Marietta, Georgia to Sumter, South Carolina to Richmond, Virginia
The next leg of the trip covered ~1000 miles in two weeks. It’s difficult to remember how we did that.
What I remember: suddenly, we were looping up through part of the country I’d never touched.
It was hot (late June and early July in the South). The air conditioning in our Airbnb in Marietta gave out. I was frustrated with our host who had “just had it serviced” because the unit was from June 1988. There’s some wisdom in useful service life, especially when renting your house to other people. The house had plenty of room to spread out, which did help with the heat. With the AC fixed, we signed away our old house at the kitchen table amid Coca-Cola memorabilia.
I was surprised by how embedded with nature Marietta was. I learned first by feel—then I saw signposts for trailheads—that this is the beginning (or end) of the Appalachian Trail. I tried to keep up running, and the hills and the heat challenged me. But flora and fauna abounded, motivating me to get out and hit the pavement.
Our kids played and swam with Sara’s high school friend’s kids. We shared meals and drinks with old friends. Unfortunately, there wasn’t a good local coffee shop close to us, so this was the beginning of the Dunkin’ experience that would carry through to at least New Hampshire (all right coffee, usually iced).
One evening, I got away to see my best friend’s beautiful, sprawling, ample-windowed house backing up to a wooded creek. We talked about what it might take to replace those drafty windows. My friend and I traded talking about work, house, and home. I spoke about my months-old job and how it enabled my vagabond life. On another night, Sara got away with her friend downtown.
We drove out to see Sara’s grandparents in another far-flung area of greater Atlanta. As adults, you more acutely appreciate the importance of these visits. For my kids, it reminded me of summertime visits to my grandparents’ house in East Texas, where there weren’t any toys, so we tried to occupy the space of our minds sitting on antique furniture. Sometimes, the boredom would overwhelm us, so we sought relief by walking the neighborhood or seeking shade in the backyard.
From Marietta, we left for Sumter, South Carolina. Ensuring we did as the locals do, we stopped at a Waffle House before we left Georgia. Further down the road, we took a break in Augusta, Georgia. It won’t surprise you when I tell you the whole town felt bounded in by a golf course. Still, I thought Augusta was charming. We stopped for coffee at a place with theoretical air conditioning, iced drinks, and outlets to charge the tablets.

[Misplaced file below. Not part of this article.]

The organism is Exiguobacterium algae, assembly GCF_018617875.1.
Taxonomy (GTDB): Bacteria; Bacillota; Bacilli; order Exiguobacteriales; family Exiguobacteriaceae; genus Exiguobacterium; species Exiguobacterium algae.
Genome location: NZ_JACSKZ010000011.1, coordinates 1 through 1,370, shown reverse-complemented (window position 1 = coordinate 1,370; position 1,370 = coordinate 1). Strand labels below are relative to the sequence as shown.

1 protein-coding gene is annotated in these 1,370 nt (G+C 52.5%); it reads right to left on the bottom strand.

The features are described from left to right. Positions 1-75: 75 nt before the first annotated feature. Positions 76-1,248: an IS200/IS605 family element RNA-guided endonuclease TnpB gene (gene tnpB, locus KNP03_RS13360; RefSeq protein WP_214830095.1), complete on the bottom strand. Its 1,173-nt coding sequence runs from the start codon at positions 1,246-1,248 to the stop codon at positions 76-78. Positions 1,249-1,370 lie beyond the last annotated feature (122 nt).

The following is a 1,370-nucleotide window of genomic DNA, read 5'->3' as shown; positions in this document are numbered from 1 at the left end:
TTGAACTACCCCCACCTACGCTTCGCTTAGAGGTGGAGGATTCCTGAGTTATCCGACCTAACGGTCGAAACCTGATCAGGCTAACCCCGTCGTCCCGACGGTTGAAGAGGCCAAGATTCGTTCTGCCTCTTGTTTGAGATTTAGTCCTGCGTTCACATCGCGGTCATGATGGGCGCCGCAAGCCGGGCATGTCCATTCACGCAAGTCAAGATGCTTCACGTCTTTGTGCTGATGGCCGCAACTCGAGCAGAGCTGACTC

Sumter was distinctively southern, where monuments to the confederacy still stand without much fanfare or protest, enthusiastically erected years ago, now lingering with little renown. We were in a large, old, tired house with terribly uncomfortable beds and polyester sheets (why, yes, we did order linen sheets when we were there). The main upshots: its inexpensiveness and its space. We were in town to see my sister-in-law, who was stationed with the Air Force there. My mother-in-law and brother-in-law also were in town. We hung out together poolside and went to the most average Mexican restaurant where its best feature was probably our talking about the food.
I worked at the town’s only Starbucks quite a bit. Sara took the kids to the Swan Lake Iris Gardens, home to all eight known species of swan. She also went to Congaree National Park, a rarely-visited national park that preserves an old-growth forest with several champion trees, where she met up with a college friend. Another feature: we Doordashed Applebee’s. I think it was good. We made the best of this on-the-way stop where the main attraction was family.
Then we stopped in Richmond, Virginia. It was my birthday stop, as I remember it. The best pastry shop with giant macarons and savory croissants was a short walk away. We also were a brief walk from the Edgar Allan Poe Museum. I picked most of the attractions here. I chose the Poe Museum, a “Texas” barbecue place, and an arcade experience. Work gave me a gift card at the latter, so we braved the noise and crowds with more coins than we could use.
I loved Richmond, and Sara did, too. In a brief 48-hour span, we had a stellar dining experience at a Thai place, we enjoyed a delightful hilltop playground with the kids, Sara met up with an artist friend who splits time between Houston and Richmond, and we wrote spooky poems and petted the cats at the Poe Museum. There’s something about it—I want to go back.